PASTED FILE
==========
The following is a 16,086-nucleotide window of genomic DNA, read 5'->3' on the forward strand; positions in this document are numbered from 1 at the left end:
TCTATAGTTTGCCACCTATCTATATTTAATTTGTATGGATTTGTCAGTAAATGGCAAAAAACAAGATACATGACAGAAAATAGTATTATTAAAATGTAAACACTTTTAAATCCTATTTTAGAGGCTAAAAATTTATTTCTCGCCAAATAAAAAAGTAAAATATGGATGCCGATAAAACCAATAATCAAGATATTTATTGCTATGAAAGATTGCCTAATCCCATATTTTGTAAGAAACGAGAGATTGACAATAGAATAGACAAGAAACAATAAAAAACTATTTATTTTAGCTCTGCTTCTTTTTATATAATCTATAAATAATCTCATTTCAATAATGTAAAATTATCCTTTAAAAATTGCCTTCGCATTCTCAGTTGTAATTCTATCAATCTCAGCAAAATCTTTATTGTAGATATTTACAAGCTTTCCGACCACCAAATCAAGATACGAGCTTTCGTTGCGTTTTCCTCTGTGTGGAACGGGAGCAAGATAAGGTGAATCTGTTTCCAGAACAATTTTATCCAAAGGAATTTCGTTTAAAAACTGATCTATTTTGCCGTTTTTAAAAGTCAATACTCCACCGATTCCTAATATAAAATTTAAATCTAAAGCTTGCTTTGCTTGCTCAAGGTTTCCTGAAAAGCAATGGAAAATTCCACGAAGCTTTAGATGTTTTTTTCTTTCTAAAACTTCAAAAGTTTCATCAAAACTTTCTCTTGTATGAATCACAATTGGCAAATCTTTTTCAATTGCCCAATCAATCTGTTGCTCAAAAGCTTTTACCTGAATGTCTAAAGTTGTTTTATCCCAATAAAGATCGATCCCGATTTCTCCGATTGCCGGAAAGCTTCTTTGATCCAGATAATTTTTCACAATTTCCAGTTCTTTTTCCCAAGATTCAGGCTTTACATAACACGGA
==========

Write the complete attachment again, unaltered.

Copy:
The following is a 16,086-nucleotide window of genomic DNA, read 5'->3' on the forward strand; positions in this document are numbered from 1 at the left end:
TCTATAGTTTGCCACCTATCTATATTTAATTTGTATGGATTTGTCAGTAAATGGCAAAAAACAAGATACATGACAGAAAATAGTATTATTAAAATGTAAACACTTTTAAATCCTATTTTAGAGGCTAAAAATTTATTTCTCGCCAAATAAAAAAGTAAAATATGGATGCCGATAAAACCAATAATCAAGATATTTATTGCTATGAAAGATTGCCTAATCCCATATTTTGTAAGAAACGAGAGATTGACAATAGAATAGACAAGAAACAATAAAAAACTATTTATTTTAGCTCTGCTTCTTTTTATATAATCTATAAATAATCTCATTTCAATAATGTAAAATTATCCTTTAAAAATTGCCTTCGCATTCTCAGTTGTAATTCTATCAATCTCAGCAAAATCTTTATTGTAGATATTTACAAGCTTTCCGACCACCAAATCAAGATACGAGCTTTCGTTGCGTTTTCCTCTGTGTGGAACGGGAGCAAGATAAGGTGAATCTGTTTCCAGAACAATTTTATCCAAAGGAATTTCGTTTAAAAACTGATCTATTTTGCCGTTTTTAAAAGTCAATACTCCACCGATTCCTAATATAAAATTTAAATCTAAAGCTTGCTTTGCTTGCTCAAGGTTTCCTGAAAAGCAATGGAAAATTCCACGAAGCTTTAGATGTTTTTTTCTTTCTAAAACTTCAAAAGTTTCATCAAAACTTTCTCTTGTATGAATCACAATTGGCAAATCTTTTTCAATTGCCCAATCAATCTGTTGCTCAAAAGCTTTTACCTGAATGTCTAAAGTTGTTTTATCCCAATAAAGATCGATCCCGATTTCTCCGATTGCCGGAAAGCTTCTTTGATCCAGATAATTTTTCACAATTTCCAGTTCTTTTTCCCAAGATTCAGGCTTTACATAACACGGA